Evolution and Creation - an Introduction and Glossary
Created | Updated Nov 4, 2004
A popular topic of, shall we say, lively discussion on h2g2 is the disagreements between those who believe in the Biblical account of Creation, and those who propound the theory of evolution. This prompted an attempt to pull a number of contradictory viewpoints into an overall discussion of both sides of the argument.
- The Tension Between Religion and Science - an explanation of the inherent differences between the 'aims' of science and religion.
- The 'Genesis' Creation Account - explores the Biblical account of the origins of the universe and the creation of life on Earth.
- The Theory of Evolution, Part I and Part II - a guide to Darwin's original theory and the developments since.
- Discrepancies in the Theory of Evolution, Part I and Part II a Creationist guide to possible flaws in current interpretations of the evidence for evolution.
- Creation - Fundamental(ist) Errors - a defence of evolution, answering specific Creationist arguments.
- The Aquatic Ape Hypothesis - a look at a controversial theory that takes a view of human evolution differing from the current scientific consensus.
Creationism and Christianity
- The 'Evolution' of Creationism - explains the origins of Creationism and the different responses of Creationists to Darwin's theories.
- Creationism and Creation Science - a Perspective - a look at some of the arguments used by Creationists, and the attitudes of more mainstream Christians.
- Creation - a Mainstream Christian Viewpoint - a detailed look at how mainstream Christianity views the Genesis creation account.
- Creationism in the UK - looks at how Creationism and evolution are taught in some schools and colleges in the UK in 2002.
By necessity the following definitions are not comprehensive. For instance, there are not one or two types of Creationist, but a spectrum of Creationist belief, ranging from those Christians who regard the book of Genesis as an engaging metaphor about God's role as originator of all things, to those fundamentalists who believe the Old Testament is a literal historical account, and therefore that it is possible to calculate the specific day on which the earth was created. Similarly, although the man in the street knows a little about the theory of evolution, there is a degree of debate in the scientific community as to how exactly it works. But, for the purposes of this project, the following definitions are worth noting.
The belief that, one way or the other, life on earth was created by the direct intervention of (the specifically Christian) God. Creationism implies a belief in the truth of the Creation story as related in the book of Genesis, although opinions vary as to how literally this book should be interpreted.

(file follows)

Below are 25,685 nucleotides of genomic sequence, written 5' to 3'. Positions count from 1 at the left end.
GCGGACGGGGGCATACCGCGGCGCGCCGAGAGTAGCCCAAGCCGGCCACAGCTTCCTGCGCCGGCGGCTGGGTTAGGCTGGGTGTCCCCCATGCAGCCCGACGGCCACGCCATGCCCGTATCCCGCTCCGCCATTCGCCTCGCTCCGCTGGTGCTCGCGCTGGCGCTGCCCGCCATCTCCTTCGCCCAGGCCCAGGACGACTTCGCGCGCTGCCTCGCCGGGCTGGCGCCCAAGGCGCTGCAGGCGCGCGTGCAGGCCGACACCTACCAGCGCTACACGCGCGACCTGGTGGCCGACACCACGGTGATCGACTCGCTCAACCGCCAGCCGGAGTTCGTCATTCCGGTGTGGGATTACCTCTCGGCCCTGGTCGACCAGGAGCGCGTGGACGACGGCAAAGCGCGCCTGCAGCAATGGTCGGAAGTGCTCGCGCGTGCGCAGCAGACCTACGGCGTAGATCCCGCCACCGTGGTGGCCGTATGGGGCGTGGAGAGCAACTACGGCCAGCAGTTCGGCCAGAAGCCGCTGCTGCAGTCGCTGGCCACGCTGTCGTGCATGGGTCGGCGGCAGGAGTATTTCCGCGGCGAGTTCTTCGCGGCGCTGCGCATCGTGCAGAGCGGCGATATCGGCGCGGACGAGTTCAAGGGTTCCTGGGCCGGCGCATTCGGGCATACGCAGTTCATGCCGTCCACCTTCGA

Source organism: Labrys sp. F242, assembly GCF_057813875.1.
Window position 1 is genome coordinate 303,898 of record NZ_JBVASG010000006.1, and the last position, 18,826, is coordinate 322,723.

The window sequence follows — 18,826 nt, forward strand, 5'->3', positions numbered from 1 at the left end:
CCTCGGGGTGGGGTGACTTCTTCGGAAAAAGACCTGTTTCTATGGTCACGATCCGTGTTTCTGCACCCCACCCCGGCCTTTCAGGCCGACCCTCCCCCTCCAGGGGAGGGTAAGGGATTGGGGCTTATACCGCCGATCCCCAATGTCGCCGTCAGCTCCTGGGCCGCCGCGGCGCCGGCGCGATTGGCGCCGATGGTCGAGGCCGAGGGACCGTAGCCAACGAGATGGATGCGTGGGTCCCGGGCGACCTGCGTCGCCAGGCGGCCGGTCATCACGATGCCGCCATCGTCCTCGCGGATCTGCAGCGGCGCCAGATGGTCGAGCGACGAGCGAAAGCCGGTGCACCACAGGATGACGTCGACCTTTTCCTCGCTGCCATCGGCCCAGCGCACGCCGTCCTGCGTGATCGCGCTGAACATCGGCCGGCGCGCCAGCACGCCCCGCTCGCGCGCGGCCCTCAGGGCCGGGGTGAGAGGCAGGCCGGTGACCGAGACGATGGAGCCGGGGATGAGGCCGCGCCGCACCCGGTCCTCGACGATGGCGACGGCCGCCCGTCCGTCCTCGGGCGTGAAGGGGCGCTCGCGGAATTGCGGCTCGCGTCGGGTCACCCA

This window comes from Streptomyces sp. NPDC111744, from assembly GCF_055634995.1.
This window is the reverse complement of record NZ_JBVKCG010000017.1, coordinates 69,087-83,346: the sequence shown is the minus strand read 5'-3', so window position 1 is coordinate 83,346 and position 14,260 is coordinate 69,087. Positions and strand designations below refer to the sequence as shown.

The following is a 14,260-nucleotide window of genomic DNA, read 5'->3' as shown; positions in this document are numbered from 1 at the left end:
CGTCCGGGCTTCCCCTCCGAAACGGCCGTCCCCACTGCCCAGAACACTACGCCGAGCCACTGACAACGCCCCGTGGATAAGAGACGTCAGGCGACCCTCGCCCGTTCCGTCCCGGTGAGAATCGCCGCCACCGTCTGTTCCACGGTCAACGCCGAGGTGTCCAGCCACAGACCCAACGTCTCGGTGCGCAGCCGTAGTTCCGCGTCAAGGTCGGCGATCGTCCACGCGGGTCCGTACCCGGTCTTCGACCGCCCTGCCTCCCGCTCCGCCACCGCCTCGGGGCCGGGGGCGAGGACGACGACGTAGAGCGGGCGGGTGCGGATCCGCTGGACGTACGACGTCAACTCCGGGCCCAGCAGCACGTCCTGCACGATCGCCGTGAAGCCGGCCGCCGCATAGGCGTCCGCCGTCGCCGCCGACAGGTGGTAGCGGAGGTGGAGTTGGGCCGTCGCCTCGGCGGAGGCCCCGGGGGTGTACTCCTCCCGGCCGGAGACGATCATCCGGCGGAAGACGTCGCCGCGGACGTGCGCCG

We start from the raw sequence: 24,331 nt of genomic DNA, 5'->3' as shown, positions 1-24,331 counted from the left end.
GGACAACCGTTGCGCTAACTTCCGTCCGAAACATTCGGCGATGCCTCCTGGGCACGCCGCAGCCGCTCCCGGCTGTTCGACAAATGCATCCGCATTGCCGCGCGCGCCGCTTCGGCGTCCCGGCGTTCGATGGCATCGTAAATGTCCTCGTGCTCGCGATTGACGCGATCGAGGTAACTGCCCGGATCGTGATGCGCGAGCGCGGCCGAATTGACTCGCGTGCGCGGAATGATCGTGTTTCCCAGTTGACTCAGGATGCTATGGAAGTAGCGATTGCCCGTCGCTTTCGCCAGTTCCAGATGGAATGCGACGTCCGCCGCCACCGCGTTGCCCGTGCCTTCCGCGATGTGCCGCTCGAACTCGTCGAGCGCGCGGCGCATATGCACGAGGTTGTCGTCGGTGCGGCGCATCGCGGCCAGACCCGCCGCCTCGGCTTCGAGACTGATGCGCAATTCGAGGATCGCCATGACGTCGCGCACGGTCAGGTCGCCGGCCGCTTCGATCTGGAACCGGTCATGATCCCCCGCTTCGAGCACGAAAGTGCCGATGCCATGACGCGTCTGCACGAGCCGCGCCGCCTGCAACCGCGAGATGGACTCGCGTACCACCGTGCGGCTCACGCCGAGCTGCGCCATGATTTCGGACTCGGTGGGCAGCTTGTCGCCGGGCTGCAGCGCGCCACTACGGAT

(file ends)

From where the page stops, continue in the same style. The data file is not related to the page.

The main point of Creationism appears to be to influence educational policy, and in that sense it may be reasonably described as a political as well as a religious movement. Specifically, Creationists, where they exist, attempt with varying degrees of success to affect science teaching in one of two ways. If possible, they try to prevent the theory of evolution being taught in schools at all. Where that is not possible, they attempt to ensure that creationism is taught alongside evolution, in science classes, and that evolution is portrayed as being 'just a theory', inferior to the theory of creation.
'Old Earth' Creationist
Describes those people who believe that the earth is billions of years old, as the scientific evidence would suggest, and that God created it and divinely guided life to its present form by direct intervention in natural processes. These people lean toward interpreting Genesis metaphorically.
'New Earth' Creationist
Describes people who believe that the earth is less than ten thousand years old, and that life on earth is basically now in the same form as it has always been. In general, they believe in a literal interpretation of the Old Testament.
A recent trend in the Creationist movement, proponents of 'intelligent design' do not make reference to God or religion, but instead point to features of living systems that they believe are not adequately explained by the accepted scientific theories. They contend that certain elements of life, and in particular its staggering complexity, rule out any natural origin and instead imply that life was somehow 'designed' by an intelligent agency. Unlike mainstream Creationists, who are very specifically Christians, they do not necessarily claim to have an answer to the question 'designed by whom?'.
The theory that species on earth arise from simpler forms due to natural selection. Further, the belief that all life on earth originated by scientifically explicable, natural processes, without any need for an external guiding agent.
One who believes in the theory of evolution. More especially, one who tries to point out where Creationist views conflict with the accepted scientific view. This term carries an implication of vocal opposition to the Creationist viewpoint.